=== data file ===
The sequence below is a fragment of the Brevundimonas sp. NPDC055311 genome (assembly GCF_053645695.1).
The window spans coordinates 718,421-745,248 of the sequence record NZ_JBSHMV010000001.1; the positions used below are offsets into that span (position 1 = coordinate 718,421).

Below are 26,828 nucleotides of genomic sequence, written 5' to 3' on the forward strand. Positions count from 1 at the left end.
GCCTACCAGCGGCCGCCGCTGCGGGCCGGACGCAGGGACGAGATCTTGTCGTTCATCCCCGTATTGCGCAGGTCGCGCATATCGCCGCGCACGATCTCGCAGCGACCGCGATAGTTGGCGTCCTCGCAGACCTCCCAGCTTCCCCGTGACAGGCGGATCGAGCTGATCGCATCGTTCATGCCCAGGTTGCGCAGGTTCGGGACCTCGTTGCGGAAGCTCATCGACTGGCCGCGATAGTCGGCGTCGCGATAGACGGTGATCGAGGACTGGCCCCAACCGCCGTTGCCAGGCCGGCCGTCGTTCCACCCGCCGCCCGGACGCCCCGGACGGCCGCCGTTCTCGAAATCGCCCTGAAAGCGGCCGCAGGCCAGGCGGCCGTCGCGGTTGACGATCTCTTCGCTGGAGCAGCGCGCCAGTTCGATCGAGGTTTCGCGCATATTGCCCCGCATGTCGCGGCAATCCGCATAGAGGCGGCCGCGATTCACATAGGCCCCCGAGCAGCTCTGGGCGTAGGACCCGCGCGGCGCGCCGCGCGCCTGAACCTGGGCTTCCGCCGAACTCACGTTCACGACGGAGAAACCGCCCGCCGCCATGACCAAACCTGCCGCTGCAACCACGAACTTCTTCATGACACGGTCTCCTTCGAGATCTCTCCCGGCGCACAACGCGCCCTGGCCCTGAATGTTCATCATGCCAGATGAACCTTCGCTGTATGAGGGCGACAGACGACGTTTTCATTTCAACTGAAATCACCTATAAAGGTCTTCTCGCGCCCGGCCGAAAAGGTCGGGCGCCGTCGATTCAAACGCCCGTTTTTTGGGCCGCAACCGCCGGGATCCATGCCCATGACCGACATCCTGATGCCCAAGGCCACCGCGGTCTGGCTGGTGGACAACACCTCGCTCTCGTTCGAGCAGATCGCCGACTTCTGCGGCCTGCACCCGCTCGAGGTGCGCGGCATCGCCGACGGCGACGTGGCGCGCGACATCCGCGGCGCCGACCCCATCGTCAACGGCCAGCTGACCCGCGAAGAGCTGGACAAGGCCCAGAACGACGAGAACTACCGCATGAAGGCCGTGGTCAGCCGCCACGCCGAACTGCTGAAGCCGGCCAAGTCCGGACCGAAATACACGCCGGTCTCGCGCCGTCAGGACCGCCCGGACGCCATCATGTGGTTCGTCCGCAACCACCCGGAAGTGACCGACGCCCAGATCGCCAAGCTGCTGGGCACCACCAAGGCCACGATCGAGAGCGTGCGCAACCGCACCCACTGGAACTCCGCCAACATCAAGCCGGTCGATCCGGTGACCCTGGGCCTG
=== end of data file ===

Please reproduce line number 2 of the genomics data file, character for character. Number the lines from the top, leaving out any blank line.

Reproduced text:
The window spans coordinates 718,421-745,248 of the sequence record NZ_JBSHMV010000001.1; the positions used below are offsets into that span (position 1 = coordinate 718,421).